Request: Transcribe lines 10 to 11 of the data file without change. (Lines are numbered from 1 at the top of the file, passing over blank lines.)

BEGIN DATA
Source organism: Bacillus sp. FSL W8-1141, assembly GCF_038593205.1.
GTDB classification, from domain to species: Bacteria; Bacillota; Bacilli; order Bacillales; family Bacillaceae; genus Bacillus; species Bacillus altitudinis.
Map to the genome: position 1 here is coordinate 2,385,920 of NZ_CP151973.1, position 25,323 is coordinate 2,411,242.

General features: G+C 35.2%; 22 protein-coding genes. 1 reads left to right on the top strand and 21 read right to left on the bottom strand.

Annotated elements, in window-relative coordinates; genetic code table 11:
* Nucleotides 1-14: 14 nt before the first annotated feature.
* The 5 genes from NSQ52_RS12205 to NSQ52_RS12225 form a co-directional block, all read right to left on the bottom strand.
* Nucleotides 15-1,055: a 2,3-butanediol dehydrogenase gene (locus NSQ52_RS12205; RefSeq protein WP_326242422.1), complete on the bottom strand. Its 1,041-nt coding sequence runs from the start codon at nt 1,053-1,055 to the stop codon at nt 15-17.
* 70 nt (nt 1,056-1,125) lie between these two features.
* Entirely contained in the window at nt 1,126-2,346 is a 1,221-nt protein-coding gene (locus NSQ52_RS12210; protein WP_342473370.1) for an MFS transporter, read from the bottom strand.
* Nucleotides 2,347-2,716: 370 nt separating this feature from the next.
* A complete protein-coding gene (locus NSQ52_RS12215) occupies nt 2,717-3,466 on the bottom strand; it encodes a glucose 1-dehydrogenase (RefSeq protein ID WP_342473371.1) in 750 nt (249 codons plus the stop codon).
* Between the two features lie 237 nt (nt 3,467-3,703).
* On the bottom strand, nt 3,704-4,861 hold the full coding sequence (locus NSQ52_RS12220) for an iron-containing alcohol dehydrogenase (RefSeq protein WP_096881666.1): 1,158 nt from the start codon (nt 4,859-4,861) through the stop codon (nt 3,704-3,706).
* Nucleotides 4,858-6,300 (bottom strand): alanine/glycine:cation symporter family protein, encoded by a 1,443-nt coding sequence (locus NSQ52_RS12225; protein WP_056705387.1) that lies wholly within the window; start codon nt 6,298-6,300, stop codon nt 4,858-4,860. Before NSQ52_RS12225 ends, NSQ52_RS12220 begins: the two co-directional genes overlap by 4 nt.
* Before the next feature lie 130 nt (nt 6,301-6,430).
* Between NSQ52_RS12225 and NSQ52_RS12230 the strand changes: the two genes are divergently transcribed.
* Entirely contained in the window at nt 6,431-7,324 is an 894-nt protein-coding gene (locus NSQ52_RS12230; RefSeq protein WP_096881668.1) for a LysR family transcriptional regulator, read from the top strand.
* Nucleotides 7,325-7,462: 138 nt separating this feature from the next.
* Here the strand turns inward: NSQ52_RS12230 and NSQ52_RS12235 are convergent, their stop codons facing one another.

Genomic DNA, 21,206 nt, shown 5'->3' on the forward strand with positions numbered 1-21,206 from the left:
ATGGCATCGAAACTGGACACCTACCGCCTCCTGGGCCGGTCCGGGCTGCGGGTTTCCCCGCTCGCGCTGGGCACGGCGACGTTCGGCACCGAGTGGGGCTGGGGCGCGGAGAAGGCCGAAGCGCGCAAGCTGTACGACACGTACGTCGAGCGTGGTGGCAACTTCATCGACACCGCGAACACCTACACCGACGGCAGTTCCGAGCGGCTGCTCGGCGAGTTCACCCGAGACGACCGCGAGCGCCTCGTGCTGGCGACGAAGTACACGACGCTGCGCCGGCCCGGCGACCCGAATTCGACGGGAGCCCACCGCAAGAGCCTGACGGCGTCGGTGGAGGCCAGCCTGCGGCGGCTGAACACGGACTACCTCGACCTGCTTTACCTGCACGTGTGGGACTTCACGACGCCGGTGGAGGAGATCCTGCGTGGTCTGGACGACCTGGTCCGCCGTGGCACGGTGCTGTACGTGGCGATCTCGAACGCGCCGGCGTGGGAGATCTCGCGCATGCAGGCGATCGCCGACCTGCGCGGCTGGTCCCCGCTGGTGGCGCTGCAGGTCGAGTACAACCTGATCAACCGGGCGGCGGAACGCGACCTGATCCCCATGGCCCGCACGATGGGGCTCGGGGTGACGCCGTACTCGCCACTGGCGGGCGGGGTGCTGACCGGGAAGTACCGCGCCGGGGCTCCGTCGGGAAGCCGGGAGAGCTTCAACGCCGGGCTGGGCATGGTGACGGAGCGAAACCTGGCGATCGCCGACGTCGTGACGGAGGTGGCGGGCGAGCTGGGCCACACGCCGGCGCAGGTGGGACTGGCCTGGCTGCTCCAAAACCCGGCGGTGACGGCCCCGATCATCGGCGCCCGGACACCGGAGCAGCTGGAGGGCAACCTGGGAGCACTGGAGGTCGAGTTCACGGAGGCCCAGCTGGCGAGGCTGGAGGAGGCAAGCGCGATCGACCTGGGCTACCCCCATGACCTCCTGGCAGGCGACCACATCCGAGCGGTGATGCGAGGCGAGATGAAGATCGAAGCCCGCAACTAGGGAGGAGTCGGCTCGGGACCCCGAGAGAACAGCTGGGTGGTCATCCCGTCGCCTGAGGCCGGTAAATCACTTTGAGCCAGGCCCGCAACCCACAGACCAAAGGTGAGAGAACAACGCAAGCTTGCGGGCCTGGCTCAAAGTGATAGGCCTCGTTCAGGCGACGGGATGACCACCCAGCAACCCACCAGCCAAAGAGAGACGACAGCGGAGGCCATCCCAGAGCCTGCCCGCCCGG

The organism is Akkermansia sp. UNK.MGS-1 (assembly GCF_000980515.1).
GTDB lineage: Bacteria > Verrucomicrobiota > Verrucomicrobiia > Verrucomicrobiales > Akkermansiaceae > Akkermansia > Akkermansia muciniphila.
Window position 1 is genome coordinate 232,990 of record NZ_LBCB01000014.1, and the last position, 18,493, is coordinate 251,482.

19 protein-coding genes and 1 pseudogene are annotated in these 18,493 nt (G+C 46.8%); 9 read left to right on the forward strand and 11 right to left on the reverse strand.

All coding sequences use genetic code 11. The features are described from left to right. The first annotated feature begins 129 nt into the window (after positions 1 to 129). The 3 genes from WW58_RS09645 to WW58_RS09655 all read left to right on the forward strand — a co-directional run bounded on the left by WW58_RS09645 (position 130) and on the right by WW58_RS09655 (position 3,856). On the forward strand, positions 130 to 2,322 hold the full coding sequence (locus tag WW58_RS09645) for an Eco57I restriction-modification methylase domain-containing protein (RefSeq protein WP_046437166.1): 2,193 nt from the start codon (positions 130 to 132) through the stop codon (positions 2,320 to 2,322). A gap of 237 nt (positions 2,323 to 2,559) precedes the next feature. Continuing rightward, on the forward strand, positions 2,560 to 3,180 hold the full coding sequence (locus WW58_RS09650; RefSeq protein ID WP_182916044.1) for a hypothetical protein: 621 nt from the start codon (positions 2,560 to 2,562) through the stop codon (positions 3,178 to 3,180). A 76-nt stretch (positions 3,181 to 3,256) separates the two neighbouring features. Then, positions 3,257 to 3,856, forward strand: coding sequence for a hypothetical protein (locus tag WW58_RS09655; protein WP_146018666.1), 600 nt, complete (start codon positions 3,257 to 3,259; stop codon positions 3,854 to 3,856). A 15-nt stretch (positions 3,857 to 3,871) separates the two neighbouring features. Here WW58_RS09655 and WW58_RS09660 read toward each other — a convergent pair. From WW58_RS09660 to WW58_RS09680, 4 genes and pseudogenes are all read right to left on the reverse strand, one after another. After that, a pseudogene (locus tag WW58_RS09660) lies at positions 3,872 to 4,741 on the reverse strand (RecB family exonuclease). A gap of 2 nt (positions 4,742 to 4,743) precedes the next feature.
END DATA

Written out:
* Entirely contained in the window at nt 1,126-2,346 is a 1,221-nt protein-coding gene (locus NSQ52_RS12210; protein WP_342473370.1) for an MFS transporter, read from the bottom strand.
* Nucleotides 2,347-2,716: 370 nt separating this feature from the next.